Panic is a great motivator, it would appear.

Part of the preparation included taking Sydney to the veterinarian. Our new apartment lease requires proof of current pet immunizations, and I realized that I had not taken my cat in to the vet clinic since I first adopted her. In 2007. Yes, I know that was 11 years ago. I feel badly about that, but at the same time, she is strictly an indoor cat and has never had so much as a single flea, let alone any health problems.

So I scheduled an appointment for yesterday morning and showed up promptly at 9:00. I apologized to the vet that I didn’t have any prior history on Sydney because I’d been lax in my cat dad duties, but there was no judgment on their parts. Instead, they raved over her. Called Sydney a “model patient” and said they wished every cat that came in was as chill as mine. You know, I’ve said many times over the years that Sydney is the best cat ever. I even use that hashtag on Instagram when posting pics of her. Y’all probably just assumed I’m biased, but everybody says that. Even those who profess not to like cats. Actually, the word they end up using is “cool.” And the staff at Hearthwood Dog & Cat Clinic were no exception. They commented on her great personality and even said that calicos are notoriously, umm, not-quite-so-nice. I’d always assumed they were quite docile based on Sydney, but I guess not!

She was super nervous in there; her heart was racing at 210 bpm, but that is because she never, ever leaves the apartment. The car ride in a small plastic box, followed by a strange, brightly-lit room with a bunch of people poking and prodding her freaked her out, I’m sure. Fortunately, she got a perfectly clean bill of health. In fact, the vet could not believe that she’s 12 years old. She’s got good eyes, excellent teeth, a strong heart, a healthy coat, and is the perfect weight. The veterinarian kept telling me “good job!” as if I had something to do with my cat’s excellent genes, but hey – that more than made up for the bad job I did in not bringing her in for regular exams, so I’ll take the kudos. Sydney did not even flinch when they gave her shots for rabies and distemper; the vet said she was probably so hopped up on adrenaline she didn’t feel a thing.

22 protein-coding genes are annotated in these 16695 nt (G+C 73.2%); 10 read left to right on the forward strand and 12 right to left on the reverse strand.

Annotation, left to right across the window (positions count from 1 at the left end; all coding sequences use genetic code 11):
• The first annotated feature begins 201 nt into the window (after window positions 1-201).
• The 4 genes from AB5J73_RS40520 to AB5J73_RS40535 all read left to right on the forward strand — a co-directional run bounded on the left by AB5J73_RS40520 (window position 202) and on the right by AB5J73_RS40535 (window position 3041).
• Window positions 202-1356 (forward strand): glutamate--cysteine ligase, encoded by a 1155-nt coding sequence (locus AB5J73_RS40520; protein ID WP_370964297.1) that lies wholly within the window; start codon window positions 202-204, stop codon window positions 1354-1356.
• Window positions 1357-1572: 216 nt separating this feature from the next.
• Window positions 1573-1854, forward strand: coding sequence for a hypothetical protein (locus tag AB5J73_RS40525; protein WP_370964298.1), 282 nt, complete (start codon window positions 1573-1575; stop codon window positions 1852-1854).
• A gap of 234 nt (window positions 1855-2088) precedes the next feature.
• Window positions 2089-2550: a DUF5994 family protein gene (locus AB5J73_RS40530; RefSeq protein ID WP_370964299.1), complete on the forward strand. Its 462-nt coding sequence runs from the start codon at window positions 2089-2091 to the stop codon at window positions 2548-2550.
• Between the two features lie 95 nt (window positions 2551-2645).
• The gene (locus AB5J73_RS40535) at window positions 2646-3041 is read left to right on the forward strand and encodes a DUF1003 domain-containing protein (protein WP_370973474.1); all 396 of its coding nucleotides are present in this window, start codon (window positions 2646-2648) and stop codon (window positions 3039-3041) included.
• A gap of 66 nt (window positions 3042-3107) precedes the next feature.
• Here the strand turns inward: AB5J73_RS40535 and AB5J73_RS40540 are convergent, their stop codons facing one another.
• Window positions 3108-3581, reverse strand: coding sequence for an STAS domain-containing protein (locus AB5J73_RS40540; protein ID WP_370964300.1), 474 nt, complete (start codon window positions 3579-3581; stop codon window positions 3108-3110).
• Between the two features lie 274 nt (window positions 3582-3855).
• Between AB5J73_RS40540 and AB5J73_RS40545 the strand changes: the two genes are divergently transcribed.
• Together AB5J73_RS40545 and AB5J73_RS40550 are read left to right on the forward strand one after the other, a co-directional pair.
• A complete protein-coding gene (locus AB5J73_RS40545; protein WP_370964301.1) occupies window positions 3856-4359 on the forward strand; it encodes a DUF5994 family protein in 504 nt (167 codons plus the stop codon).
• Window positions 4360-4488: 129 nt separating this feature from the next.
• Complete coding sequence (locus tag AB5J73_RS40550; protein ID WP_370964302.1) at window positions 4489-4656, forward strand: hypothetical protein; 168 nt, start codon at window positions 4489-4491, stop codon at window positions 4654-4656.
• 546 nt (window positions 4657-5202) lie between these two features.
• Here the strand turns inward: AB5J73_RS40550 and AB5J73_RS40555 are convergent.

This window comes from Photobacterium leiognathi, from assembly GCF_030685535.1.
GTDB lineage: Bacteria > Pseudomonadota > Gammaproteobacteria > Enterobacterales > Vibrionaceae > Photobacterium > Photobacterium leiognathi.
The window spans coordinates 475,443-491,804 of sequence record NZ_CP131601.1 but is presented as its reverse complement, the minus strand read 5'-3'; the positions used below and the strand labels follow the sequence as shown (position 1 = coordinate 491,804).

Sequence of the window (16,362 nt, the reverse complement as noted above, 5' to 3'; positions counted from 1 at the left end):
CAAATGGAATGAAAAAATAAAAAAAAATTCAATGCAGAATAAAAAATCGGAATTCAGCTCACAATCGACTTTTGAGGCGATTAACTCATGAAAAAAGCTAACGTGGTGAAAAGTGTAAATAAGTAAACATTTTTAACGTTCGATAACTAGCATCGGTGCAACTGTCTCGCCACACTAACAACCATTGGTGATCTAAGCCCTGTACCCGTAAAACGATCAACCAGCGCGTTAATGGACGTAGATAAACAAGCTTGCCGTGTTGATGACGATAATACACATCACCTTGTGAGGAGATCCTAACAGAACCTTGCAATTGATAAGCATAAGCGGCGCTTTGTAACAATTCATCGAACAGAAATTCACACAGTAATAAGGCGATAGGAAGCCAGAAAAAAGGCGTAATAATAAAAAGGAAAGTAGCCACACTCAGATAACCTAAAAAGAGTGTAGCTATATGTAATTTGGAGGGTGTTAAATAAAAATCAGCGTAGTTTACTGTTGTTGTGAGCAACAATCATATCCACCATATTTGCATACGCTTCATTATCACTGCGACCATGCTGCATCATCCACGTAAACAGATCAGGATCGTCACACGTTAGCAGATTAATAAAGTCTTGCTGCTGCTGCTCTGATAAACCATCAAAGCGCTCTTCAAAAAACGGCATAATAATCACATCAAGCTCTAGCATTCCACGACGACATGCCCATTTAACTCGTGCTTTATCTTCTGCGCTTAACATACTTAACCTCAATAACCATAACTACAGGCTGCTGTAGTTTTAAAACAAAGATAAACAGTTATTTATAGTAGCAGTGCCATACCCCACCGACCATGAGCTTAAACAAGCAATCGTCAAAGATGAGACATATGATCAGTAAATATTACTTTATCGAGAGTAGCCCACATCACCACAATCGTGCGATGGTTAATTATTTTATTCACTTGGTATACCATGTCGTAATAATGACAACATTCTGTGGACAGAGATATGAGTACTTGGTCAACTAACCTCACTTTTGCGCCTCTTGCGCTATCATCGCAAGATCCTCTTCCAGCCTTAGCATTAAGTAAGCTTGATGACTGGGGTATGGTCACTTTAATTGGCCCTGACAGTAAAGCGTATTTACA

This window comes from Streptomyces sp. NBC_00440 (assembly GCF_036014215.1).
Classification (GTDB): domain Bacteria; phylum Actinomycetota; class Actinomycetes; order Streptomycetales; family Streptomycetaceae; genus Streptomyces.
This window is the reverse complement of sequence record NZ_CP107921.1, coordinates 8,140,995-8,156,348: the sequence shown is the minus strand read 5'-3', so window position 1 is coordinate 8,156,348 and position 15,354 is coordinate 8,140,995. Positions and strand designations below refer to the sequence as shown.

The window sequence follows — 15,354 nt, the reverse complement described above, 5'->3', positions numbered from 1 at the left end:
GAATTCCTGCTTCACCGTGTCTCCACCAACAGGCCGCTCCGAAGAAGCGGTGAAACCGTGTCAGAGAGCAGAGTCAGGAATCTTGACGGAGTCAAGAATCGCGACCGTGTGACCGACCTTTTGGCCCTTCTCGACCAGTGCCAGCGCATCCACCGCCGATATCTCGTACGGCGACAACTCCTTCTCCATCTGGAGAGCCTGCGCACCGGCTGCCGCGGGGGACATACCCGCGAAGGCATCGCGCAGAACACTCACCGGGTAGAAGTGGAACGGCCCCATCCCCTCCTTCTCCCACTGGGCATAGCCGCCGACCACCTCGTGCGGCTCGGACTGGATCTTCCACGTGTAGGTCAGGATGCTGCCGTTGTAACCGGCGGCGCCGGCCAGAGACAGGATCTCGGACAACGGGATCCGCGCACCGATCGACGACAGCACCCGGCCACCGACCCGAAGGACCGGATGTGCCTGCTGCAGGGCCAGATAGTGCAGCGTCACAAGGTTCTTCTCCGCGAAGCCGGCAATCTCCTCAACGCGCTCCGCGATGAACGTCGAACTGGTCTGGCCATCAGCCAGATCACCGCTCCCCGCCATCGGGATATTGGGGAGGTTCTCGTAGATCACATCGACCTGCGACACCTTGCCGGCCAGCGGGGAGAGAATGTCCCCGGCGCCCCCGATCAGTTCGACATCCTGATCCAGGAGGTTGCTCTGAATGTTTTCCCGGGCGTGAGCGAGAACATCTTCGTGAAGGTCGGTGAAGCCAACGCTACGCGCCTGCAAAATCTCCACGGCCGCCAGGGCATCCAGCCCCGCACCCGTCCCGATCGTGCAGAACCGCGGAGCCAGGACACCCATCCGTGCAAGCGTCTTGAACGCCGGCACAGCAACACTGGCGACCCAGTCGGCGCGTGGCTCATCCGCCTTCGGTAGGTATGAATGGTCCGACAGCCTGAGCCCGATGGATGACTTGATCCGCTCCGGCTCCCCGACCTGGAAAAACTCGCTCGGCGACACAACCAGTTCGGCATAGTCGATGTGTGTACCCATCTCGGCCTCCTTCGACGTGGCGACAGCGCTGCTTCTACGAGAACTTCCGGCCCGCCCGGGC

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Sydney being a trooper.

And before we left, she gave me a small bottle of Gabapentin in 100 mg capsules. “This will help with the road trip,” she said. I wanted to make a joke about how it’s okay, I’ve got stronger stuff I’ll be snorting the night before, but then I realized the pills are for my cat. You can understand my confusion, though; Gabapentin is actually a human drug used to treat pain and control seizures. Turns out veterinarians use it as a mild sedative for cats, as it reduces fear and anxiety and causes them drowsiness. She suggested I try it out on Sydney in advance before dosing her up, but assuming she tolerates it without any problems the stuff should keep her nice and mellow for about 12 hours. I’m hoping she sleeps her way across Montana.

Tonight we’ve got a show at the Doug Fir Lounge. We’re going to see Damien Jurado, an indie singer/songwriter who is sort of a cross between Nick Drake, Neil Young, and Lou Reed. Weird that this will be our last concert in the PNW! Then on Saturday we’re driving to Cannon Beach to say goodbye to the ocean.

Audrey graduates in one week. Our farewell party at Shanahan’s is the next day. Wow – things are happening so fast now!

Countdown: 21 Days

That Voodoo That I Do

A few weeks ago, we went through the pantry and mentally catalogued what was in there. After finding a random assortment of items – garlic chili paste, barley, a packet of fajita seasoning (to name but a few) – we began to plan dinners around those things in order to use them up. Waste not, want not is something my mom always said!

Actually, I don’t think she has ever uttered those words in her life. She also never told me to clean my plate because there are starving children in Africa and didn’t warn me not to make a face or it would freeze that way, so she missed the boat on stereotypical parenting tropes. But it’s sage advice regardless, so those odds and ends stashed on the back of the shelf turned into Asian lettuce wraps, beef and barley stew, and shrimp fajitas. Mmm, right? I’m thinking we should have cleaned out the pantry a heck of a lot sooner.